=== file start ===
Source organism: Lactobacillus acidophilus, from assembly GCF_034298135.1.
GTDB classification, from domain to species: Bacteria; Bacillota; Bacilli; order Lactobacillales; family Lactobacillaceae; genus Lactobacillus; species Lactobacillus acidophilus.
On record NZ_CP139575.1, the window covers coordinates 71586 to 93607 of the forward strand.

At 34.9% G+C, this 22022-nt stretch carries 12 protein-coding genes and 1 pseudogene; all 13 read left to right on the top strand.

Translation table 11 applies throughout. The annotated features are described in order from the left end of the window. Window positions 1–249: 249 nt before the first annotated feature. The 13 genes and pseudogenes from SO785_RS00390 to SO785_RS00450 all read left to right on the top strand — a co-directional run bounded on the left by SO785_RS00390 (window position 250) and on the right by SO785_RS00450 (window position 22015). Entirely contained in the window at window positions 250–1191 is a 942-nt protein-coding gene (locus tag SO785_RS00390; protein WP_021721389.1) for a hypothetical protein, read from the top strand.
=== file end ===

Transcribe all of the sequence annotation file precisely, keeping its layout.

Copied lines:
Source organism: Lactobacillus acidophilus, from assembly GCF_034298135.1.
GTDB classification, from domain to species: Bacteria; Bacillota; Bacilli; order Lactobacillales; family Lactobacillaceae; genus Lactobacillus; species Lactobacillus acidophilus.
On record NZ_CP139575.1, the window covers coordinates 71586 to 93607 of the forward strand.

At 34.9% G+C, this 22022-nt stretch carries 12 protein-coding genes and 1 pseudogene; all 13 read left to right on the top strand.

Translation table 11 applies throughout. The annotated features are described in order from the left end of the window. Window positions 1–249: 249 nt before the first annotated feature. The 13 genes and pseudogenes from SO785_RS00390 to SO785_RS00450 all read left to right on the top strand — a co-directional run bounded on the left by SO785_RS00390 (window position 250) and on the right by SO785_RS00450 (window position 22015). Entirely contained in the window at window positions 250–1191 is a 942-nt protein-coding gene (locus tag SO785_RS00390; protein WP_021721389.1) for a hypothetical protein, read from the top strand.